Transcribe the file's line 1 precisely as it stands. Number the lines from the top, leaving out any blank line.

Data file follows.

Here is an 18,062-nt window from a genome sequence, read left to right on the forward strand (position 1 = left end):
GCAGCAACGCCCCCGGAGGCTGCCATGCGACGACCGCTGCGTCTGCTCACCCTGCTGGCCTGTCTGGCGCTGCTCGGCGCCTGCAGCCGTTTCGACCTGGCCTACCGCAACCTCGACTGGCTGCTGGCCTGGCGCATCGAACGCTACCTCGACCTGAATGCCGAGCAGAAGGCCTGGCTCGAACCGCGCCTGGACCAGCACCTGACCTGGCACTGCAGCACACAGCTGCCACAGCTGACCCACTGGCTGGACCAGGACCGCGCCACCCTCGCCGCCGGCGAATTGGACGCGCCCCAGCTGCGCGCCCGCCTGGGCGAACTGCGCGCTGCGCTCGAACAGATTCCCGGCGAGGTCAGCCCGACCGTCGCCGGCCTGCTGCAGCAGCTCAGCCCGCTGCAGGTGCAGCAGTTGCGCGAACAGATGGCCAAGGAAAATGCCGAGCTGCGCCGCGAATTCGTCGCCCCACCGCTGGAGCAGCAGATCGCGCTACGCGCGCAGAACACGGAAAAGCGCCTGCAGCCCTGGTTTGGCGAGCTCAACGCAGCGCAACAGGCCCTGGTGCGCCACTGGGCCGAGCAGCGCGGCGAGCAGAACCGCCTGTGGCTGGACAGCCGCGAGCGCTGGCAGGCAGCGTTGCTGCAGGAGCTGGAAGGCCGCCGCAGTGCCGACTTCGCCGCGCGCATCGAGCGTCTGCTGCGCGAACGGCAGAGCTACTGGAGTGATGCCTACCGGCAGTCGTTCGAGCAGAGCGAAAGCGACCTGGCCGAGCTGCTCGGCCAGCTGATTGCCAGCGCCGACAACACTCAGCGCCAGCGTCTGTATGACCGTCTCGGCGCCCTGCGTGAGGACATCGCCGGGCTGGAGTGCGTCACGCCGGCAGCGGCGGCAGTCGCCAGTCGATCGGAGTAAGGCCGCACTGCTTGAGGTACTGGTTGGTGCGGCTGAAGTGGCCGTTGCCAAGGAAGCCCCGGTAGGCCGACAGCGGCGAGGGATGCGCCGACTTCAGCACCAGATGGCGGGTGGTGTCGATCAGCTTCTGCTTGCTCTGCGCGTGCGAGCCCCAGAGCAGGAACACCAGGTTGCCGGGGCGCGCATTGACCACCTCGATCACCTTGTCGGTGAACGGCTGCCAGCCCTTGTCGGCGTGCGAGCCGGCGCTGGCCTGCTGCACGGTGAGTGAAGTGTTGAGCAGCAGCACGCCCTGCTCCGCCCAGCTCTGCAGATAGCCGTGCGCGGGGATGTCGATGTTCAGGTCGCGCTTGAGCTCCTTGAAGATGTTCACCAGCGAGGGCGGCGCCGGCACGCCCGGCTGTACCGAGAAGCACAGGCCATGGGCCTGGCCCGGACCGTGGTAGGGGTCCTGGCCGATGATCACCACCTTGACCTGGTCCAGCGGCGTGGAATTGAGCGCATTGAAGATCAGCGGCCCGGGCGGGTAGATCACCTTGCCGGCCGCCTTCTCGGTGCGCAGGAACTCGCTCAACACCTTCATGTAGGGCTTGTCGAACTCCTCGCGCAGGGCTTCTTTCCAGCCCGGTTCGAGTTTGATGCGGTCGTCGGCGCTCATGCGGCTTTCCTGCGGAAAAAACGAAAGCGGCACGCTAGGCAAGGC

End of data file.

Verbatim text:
Here is an 18,062-nt window from a genome sequence, read left to right on the forward strand (position 1 = left end):